I have looked forward to this place opening for a while. It is the restaurant part of 12.05 Distillery. The distillery opened several months back;the second one in Indianapolis. The whole facility, distillery,dining room and kitchen is in an old bank building,built-in 1924. The exterior features the original terra-cotta exterior and uses an abundance of old wood in the interior. The name is a dedication to the date when Prohibition ended. December fifth. I think they are trying to capture a 1930’s vibe and the menu reflects that.
The chef did his due diligence in making some dishes reflective of the era. They offer a Mock Turtle soup as well as a Cream Mongole.
I opted for a cup of a cup of Mongole to start. This is a crazy combo of split pea, creamy tomato and various root vegetables. It was very earthy and flavorful. It would be great winter time fare for $4 per cup and $8 for a bowl.
The only critique I could make is the soup,as good as it was cries for some cracker. A bit of a crunch to balance the creaminess.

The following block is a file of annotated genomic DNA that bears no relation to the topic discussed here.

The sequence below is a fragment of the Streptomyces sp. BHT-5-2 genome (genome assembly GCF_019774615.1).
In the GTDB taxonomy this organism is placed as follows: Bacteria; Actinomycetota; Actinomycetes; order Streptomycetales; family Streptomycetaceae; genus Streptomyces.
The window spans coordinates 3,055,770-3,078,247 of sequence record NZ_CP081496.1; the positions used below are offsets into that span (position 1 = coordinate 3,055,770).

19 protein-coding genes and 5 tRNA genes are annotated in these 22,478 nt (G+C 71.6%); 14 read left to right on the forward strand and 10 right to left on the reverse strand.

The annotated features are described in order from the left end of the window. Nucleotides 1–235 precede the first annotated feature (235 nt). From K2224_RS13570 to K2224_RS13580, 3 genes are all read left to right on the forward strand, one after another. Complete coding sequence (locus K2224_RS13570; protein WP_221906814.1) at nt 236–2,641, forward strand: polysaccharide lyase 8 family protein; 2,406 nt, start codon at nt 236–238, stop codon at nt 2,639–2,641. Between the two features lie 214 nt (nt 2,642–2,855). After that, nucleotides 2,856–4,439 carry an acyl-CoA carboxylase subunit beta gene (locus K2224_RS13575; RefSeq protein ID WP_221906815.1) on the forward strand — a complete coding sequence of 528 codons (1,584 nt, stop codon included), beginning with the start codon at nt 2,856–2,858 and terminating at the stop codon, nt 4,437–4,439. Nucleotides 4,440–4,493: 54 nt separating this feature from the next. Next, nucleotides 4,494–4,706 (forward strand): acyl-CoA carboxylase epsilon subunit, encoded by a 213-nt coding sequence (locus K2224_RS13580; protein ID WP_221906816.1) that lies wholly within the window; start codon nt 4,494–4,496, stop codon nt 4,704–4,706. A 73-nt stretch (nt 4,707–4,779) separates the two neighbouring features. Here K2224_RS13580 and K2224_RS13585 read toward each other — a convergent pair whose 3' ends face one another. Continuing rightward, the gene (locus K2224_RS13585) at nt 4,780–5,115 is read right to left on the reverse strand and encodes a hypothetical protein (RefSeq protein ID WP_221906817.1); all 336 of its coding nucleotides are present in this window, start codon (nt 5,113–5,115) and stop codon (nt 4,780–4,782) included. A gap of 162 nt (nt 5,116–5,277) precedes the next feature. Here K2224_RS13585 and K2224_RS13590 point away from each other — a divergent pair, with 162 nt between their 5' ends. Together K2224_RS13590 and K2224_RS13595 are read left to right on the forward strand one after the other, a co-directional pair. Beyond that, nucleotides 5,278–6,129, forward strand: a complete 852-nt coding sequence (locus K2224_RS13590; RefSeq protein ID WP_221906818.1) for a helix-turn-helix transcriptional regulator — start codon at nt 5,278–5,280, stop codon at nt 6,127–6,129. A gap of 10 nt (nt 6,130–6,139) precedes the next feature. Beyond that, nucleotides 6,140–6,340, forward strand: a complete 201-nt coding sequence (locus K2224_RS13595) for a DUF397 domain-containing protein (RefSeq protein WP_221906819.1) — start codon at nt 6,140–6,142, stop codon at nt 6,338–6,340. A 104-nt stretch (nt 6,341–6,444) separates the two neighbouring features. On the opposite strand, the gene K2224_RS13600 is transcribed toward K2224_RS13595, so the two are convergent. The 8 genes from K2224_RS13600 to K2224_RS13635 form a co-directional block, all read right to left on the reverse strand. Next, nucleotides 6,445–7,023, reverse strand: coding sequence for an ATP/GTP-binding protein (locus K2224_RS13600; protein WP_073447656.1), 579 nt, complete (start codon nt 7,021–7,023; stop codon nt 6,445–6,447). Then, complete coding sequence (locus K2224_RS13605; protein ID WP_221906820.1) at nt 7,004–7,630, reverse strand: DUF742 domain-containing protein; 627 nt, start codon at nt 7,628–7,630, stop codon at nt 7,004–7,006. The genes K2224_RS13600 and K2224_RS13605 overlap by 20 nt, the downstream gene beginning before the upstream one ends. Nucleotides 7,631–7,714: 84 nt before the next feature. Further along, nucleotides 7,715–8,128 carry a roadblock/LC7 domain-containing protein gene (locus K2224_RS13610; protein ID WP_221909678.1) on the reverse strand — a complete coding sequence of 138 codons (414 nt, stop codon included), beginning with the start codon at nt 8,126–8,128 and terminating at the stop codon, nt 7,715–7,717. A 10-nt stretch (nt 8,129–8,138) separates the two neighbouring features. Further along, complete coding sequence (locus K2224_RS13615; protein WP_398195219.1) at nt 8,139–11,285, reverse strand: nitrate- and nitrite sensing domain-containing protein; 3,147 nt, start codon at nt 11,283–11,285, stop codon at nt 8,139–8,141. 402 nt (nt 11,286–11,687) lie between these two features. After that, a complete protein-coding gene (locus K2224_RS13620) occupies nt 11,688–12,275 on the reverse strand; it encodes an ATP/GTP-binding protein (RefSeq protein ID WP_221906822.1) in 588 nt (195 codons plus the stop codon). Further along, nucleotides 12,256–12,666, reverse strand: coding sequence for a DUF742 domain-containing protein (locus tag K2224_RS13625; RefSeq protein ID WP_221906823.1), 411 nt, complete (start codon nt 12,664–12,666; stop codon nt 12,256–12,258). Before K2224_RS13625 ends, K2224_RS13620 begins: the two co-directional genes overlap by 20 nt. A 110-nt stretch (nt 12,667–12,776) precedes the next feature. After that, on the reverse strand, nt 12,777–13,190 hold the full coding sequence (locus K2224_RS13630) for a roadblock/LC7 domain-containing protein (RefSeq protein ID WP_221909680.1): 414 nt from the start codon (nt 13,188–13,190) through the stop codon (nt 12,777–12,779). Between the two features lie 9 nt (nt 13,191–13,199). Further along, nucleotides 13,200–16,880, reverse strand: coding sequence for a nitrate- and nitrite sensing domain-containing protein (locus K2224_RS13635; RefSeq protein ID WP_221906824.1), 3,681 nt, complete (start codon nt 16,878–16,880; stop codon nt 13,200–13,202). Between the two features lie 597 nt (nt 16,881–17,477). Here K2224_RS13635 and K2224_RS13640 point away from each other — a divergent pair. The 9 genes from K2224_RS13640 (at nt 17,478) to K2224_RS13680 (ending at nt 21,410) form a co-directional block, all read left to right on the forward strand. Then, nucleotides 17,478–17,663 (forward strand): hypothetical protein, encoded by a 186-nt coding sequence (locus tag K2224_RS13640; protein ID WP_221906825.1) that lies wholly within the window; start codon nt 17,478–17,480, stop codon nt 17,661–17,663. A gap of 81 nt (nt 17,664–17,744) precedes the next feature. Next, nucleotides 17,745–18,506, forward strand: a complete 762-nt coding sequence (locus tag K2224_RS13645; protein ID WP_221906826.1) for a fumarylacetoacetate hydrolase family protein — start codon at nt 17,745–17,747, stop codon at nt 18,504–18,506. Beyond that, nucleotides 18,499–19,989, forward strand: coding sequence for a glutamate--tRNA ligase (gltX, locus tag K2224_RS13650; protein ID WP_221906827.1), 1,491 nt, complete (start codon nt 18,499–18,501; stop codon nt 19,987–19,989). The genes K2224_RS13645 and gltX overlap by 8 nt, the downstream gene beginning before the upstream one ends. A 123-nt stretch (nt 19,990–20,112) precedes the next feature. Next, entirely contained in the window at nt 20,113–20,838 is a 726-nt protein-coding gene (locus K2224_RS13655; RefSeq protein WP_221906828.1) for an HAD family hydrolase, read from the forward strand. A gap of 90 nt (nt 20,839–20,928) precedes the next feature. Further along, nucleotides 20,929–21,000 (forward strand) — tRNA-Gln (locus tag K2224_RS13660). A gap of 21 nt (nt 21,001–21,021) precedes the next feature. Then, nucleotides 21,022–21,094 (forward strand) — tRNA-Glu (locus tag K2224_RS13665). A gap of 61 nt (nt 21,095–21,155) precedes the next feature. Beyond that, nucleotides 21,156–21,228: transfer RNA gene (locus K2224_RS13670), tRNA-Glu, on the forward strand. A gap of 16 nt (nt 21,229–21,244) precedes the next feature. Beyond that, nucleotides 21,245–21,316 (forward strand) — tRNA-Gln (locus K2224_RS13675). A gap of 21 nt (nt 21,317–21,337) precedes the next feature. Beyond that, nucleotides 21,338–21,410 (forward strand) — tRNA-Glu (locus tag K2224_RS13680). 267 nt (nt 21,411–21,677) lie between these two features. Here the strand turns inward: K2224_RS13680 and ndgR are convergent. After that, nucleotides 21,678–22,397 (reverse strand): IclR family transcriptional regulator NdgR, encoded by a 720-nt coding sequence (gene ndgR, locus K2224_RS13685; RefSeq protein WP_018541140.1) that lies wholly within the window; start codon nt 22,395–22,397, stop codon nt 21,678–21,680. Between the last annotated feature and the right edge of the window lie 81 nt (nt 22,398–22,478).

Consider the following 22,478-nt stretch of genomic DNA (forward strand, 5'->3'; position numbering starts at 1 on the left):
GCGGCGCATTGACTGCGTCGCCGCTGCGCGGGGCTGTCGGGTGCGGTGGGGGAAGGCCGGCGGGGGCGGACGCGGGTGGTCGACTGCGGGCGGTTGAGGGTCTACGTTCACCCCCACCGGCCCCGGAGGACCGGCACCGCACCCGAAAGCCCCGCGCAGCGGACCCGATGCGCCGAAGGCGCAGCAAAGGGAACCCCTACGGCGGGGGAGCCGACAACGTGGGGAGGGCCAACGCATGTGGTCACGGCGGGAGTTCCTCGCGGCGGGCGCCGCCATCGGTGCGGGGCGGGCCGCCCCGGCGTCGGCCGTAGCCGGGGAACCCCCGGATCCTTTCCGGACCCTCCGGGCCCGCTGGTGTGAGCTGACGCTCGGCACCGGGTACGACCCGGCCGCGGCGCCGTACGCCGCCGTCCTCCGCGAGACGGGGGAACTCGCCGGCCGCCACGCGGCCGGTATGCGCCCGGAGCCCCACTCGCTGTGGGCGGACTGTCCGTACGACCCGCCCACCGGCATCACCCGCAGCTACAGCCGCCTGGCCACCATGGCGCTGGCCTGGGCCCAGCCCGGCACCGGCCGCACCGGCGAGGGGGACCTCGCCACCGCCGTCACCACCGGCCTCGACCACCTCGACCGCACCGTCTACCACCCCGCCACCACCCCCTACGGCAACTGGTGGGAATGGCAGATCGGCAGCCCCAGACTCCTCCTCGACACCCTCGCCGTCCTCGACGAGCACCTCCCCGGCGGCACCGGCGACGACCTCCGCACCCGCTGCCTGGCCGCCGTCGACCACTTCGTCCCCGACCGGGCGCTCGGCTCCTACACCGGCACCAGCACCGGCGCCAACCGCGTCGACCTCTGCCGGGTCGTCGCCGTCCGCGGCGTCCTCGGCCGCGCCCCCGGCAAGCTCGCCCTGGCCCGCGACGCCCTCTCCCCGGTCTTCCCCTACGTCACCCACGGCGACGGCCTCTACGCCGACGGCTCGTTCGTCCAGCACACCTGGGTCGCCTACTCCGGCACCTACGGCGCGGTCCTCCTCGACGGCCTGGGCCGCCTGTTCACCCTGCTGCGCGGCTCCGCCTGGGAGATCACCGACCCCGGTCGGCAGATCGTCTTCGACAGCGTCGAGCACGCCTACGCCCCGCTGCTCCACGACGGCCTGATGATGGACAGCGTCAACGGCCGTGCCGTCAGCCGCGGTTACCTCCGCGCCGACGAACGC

For my main dish I was really torn. They offer a Hot Brown, a Monte Christo and a smoked beef Manhattan. Well I decided on the raw Beef “sandwich” for $13. It was a half pound mound of chopped steak on a thick slice of a rye type bread, topped with a raw egg, pickled onion and a neon relish.
I thought it was a very elegant and tasty bite for lunch, but then I have a thing for tartare and Kibbeh Nayyeh and the like so I jumped at the chance. I think there are only 2 joints in Indy that offer this particular dish. Once again I must pick a nit. I don’t know if serving it on a thick slice of bread is the way to go. I slid the meat off of the bread and ate it with pieces of the bread I tore off. Luckily Pat didn’t eat all of his bread so I had enough to finish. Also I always though naan was a thin flat bread. Hey I may be wrong. In either event I admire the person that put it on the menu.
Pat, true to form, ordered the smoked pork sandwich, for $9.